The House of Small Shadows is Adam Nevill's latest (The Ritual, Last Days), and with it he continues to live up to his well-deserved reputation as "Britain's answer to Stephen King," producing finely written contemporary horror that never fails to leave his readers looking over their shoulders. And if you've been hanging on to your childhood doll collection, The House of Small Shadows just might inspire you to get rid of it once and for all. Horror lovers, and fans of Clive Barker's early work particularly, will enjoy this.  


Saturday, October 11, 2014

October's In the Queue


This month's In the Queue has it all suspense, humor and sex appeal. 

 Crooked River by Valerie Geary
Full of emotion and suspense, Crooked River is an inventive and atmospheric story about family and friendship, good and evil, secrets and lies, grief and forgiveness. This coming of age story is part ghost story, coming of age story and a mystery that will grip the reader's hearts.

Beautiful You by Chuck Palahniuk
Palahniuk's newest novel is an unsubtle, often hilarious, over-the-top satire about rampant consumerism and one man's attempt to (literally) control women's sexuality. This novel contains sexually explicit content.

Yes, Please by Amy Poehler
Yes, Please offers Amy's thoughts on everything from her "too safe" childhood outside of Boston to her early days in New York City, her ideas about Hollywood and "the biz," the demon that looks back at all of us in the mirror, and her joy at being told she has a "face for wigs." It is chock-full of words and wisdom to live by.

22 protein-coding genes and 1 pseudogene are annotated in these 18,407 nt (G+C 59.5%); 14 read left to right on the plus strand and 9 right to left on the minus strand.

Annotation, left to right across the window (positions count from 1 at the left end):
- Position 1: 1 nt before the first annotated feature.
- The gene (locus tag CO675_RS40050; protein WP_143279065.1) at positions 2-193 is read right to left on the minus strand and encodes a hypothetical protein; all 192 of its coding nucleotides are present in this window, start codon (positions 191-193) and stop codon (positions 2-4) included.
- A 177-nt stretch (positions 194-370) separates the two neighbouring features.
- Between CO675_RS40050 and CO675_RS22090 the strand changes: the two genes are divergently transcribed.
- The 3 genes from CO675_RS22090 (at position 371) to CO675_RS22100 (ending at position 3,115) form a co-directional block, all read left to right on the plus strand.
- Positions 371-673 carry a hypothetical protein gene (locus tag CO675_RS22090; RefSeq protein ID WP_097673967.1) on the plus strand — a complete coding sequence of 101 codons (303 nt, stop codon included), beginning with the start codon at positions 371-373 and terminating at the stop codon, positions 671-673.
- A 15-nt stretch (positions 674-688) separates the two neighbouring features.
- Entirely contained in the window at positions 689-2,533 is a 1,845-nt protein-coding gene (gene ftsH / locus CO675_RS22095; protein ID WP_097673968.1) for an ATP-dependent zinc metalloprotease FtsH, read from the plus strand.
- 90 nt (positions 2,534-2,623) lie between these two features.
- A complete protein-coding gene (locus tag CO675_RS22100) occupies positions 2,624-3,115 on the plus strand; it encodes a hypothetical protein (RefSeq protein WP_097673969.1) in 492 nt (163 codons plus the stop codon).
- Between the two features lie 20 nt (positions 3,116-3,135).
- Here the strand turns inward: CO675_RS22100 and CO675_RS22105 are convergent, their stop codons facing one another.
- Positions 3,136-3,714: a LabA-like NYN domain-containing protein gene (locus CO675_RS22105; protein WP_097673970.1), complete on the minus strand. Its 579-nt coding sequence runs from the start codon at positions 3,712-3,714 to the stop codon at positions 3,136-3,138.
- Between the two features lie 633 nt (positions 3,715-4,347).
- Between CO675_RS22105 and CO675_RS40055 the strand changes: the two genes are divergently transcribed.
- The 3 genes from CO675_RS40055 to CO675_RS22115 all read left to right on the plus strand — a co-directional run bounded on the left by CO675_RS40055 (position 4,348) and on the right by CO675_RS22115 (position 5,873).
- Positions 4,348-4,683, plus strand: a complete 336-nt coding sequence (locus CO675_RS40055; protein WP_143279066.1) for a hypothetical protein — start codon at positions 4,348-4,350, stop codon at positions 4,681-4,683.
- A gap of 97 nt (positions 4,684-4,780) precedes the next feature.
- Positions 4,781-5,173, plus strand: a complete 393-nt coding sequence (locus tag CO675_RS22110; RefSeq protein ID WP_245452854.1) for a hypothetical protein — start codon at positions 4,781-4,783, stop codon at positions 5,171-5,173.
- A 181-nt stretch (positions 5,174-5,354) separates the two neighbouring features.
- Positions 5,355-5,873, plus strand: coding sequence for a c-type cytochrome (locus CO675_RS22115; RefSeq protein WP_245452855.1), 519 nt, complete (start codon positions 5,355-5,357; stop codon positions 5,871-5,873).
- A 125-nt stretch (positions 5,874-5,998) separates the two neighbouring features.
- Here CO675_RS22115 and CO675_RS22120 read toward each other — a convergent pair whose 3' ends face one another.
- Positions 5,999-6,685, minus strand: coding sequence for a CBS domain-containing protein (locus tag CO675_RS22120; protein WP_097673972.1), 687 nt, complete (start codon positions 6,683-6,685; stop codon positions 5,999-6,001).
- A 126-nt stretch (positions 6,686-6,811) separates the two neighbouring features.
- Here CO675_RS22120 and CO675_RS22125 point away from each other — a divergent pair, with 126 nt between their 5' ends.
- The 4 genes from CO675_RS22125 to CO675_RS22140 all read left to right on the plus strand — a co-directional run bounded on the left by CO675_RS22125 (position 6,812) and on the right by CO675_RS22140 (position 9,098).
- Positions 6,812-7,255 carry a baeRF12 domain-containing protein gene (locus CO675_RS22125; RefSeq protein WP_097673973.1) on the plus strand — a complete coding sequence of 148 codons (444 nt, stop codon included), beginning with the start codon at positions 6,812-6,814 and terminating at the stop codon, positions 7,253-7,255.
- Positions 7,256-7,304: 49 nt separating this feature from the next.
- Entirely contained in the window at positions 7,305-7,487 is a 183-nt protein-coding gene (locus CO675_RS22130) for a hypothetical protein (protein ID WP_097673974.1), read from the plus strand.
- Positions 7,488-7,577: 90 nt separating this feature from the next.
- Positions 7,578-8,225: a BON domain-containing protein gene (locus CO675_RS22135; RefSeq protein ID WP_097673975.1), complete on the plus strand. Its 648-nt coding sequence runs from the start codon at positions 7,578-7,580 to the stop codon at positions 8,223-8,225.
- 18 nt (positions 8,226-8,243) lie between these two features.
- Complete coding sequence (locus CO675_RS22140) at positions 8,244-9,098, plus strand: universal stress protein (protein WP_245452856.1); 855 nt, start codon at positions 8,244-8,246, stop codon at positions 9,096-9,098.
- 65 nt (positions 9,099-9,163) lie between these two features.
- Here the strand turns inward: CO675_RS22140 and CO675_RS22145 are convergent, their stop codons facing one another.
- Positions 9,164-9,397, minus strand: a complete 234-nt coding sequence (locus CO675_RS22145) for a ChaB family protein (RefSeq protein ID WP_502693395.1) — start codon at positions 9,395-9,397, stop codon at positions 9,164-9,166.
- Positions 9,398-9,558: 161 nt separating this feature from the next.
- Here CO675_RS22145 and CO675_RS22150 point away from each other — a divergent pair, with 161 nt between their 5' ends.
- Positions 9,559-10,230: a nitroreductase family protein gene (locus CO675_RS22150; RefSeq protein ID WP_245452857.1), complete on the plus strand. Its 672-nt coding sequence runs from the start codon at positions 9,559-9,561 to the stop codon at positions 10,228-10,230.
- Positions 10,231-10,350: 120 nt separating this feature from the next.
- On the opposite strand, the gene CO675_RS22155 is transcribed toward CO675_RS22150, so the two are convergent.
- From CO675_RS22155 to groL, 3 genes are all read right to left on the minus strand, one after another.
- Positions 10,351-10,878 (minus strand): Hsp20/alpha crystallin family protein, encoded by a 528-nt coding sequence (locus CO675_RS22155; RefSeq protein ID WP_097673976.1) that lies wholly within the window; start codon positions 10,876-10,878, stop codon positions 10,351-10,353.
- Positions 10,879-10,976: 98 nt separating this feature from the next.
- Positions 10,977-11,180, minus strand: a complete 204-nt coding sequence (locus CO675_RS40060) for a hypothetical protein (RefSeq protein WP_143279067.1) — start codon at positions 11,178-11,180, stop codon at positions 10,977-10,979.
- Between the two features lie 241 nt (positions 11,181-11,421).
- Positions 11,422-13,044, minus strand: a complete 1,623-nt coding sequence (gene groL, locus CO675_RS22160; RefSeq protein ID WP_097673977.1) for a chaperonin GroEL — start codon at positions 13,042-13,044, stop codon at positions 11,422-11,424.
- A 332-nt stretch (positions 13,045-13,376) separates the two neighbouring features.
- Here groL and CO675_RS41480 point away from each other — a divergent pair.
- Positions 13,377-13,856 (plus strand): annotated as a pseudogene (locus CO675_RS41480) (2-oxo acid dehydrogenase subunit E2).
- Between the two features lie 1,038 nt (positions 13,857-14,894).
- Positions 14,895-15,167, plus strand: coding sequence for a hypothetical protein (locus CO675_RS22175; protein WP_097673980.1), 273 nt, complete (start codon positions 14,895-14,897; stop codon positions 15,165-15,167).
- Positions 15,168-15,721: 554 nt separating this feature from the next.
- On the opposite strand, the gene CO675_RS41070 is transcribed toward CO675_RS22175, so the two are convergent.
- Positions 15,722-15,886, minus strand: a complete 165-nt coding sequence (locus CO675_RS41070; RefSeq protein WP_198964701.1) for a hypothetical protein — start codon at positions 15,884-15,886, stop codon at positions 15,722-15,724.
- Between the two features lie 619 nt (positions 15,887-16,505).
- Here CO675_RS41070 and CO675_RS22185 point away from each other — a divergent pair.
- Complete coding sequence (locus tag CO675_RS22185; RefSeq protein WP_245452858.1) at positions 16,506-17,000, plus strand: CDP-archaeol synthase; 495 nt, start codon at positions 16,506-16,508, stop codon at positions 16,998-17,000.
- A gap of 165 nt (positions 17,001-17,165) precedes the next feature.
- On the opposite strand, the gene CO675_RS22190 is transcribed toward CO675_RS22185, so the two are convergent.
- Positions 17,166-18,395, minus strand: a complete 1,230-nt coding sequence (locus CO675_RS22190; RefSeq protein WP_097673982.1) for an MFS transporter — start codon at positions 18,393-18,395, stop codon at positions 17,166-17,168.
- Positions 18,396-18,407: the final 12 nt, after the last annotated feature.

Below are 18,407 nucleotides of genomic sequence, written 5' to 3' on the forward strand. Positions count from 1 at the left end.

Thursday, October 9, 2014

Women of the Wild Blue Yonder: The Aviators






This fourth and final installment about female aviators focuses of the women themselves and their contributions to aviation history. 



Ann Baumgartner Carl--(1918-2008)-- became the first woman to fly an USAAF jet at Wright Field when she flew the Bell YP-59A twin jet fighter. 

Cochran with Canadair Sabre Mk.3 No. 19200 at Edwards AFB

Jackie Cochran--(1906-1980)--was a pioneer in the field of American aviation, considered to be one of the most gifted racing pilots of her generation. She was an important contributor to the formation of the wartime Women's Auxiliary Army Corps (W.A.A.C.) and Women Airforce Service Pilots (W.A.S..P).





Eileen Marie Collins--(born November 19, 1956) is a retired NASA astronaut and a retired United States Air Force colonel. A former military instructor and test pilot, Collins was the first female pilot and first female commander of a Space Shuttle.  




Pauline Mary de Peauly Gower--(1910-1947)--British pilot who was instrumental in creating the Women's section of the A.T.A. and helping get equal pay for female pilots.  In 1943 she became the first woman to be appointed to the board of a state airline when she joined the British Overseas Airways Corporation. She died giving birth to twin sons in 1947.





Amy Johnson--(1903-1941)--Amy Johnson was a pioneering English aviator. She set numerous long-distance records during the 1930s.  Johnson flew in World War II as a part of the A.T.A. where she died during a ferry flight.




Hazel Ying Lee--(1912-1944)--she was a Chinese-American pilot who flew commercially in China and for the U. S. as a member of the W.A.S.P.  She was the last member of the W.A.S.P. to be killed in service to her country on Nov 25, 1944.




Lidya "Lilya (Lily)" Vladimirovna Litvyak--(1921-1943)--WWII Soviet pilot who was the first woman in history to shoot down an enemy plane and one of the world's only two female fighter aces.  Flying under the call sign White Lily, she is credited with up to 12 solo kills. Litvyak died in 1943 when her plane was shot down as she attacked German bombers in Ukraine. She was 21.